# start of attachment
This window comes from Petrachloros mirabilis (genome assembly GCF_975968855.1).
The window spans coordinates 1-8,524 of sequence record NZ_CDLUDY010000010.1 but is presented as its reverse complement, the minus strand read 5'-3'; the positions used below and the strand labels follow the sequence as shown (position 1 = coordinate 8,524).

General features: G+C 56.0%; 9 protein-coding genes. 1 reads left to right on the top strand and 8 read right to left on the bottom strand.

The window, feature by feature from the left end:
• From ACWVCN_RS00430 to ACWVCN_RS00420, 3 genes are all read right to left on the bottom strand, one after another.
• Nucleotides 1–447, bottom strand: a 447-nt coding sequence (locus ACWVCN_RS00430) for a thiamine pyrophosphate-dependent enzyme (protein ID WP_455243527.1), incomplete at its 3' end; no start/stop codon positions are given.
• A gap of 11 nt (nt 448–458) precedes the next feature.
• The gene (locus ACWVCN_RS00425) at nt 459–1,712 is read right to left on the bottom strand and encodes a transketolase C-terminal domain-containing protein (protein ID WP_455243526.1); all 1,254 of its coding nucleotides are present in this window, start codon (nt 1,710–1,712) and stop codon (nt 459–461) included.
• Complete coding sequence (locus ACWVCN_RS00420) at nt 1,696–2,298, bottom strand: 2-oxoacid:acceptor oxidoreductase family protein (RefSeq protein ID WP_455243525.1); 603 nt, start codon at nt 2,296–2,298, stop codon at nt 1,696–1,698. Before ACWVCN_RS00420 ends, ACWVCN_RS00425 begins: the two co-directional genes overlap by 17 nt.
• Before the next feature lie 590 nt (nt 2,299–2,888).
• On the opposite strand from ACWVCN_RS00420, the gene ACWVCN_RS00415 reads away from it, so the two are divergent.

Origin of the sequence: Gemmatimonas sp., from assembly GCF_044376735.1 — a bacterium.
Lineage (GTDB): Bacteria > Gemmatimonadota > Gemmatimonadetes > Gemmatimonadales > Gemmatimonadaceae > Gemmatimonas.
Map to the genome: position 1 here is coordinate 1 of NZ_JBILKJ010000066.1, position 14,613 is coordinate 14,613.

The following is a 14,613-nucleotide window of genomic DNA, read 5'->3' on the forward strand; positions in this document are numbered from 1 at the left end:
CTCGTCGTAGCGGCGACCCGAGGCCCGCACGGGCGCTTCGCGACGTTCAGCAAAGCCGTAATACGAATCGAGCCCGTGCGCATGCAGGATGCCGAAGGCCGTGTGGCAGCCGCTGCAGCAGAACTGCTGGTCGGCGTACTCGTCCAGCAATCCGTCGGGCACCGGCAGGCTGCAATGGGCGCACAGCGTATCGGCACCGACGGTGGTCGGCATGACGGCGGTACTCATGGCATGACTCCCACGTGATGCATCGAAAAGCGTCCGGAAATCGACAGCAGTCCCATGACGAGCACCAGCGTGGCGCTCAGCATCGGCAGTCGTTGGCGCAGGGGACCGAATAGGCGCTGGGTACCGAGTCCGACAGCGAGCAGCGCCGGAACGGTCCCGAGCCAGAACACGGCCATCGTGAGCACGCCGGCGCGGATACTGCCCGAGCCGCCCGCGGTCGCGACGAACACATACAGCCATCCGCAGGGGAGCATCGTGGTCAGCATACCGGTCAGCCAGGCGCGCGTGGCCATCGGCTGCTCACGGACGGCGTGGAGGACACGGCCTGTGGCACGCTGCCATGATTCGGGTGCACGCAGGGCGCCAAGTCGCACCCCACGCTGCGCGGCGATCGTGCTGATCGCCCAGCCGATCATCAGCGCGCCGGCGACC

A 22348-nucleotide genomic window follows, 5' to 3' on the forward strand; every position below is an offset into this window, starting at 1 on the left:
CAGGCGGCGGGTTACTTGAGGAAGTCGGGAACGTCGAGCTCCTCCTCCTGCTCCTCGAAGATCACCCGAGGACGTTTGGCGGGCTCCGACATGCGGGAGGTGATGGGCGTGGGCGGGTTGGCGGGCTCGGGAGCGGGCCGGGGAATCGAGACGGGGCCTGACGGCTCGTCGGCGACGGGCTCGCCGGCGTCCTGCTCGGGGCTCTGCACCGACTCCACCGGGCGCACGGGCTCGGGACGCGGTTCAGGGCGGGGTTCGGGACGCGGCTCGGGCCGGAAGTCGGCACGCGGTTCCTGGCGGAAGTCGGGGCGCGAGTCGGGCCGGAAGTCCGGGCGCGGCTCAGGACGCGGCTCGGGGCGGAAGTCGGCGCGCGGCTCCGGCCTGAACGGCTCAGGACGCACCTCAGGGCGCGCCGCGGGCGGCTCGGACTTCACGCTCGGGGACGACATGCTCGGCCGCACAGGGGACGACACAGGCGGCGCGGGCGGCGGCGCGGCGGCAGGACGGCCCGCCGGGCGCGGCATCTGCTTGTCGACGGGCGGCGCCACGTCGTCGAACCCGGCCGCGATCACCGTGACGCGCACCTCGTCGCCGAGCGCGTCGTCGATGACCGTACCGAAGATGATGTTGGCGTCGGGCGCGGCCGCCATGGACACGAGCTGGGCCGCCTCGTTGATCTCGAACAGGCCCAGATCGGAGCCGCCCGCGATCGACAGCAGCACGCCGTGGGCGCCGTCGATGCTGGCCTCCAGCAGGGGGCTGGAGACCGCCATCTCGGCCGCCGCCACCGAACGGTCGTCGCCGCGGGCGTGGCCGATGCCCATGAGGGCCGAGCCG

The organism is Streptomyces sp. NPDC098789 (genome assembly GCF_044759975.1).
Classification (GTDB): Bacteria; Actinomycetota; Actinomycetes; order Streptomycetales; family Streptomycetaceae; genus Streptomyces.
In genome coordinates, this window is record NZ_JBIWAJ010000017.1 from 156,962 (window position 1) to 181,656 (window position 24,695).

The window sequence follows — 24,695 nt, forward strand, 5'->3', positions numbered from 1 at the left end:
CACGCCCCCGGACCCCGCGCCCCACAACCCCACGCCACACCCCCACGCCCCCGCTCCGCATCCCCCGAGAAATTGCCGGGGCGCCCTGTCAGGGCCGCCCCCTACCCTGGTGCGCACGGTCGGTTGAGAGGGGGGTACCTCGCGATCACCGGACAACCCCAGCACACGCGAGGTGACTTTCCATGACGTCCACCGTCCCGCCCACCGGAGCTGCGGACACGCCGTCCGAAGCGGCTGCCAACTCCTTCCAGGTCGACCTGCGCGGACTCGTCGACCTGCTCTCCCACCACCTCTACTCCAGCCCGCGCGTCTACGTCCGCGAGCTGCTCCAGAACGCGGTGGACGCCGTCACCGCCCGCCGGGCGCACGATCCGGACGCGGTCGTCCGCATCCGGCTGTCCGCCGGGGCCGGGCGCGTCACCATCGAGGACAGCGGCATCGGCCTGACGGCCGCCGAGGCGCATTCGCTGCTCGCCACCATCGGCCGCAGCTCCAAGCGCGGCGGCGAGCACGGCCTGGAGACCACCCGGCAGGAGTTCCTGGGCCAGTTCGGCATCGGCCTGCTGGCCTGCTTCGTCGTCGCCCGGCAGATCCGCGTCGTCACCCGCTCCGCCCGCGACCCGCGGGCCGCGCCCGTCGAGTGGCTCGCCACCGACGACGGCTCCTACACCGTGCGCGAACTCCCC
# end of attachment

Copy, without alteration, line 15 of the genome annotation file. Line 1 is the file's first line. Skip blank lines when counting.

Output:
The following is a 14,613-nucleotide window of genomic DNA, read 5'->3' on the forward strand; positions in this document are numbered from 1 at the left end: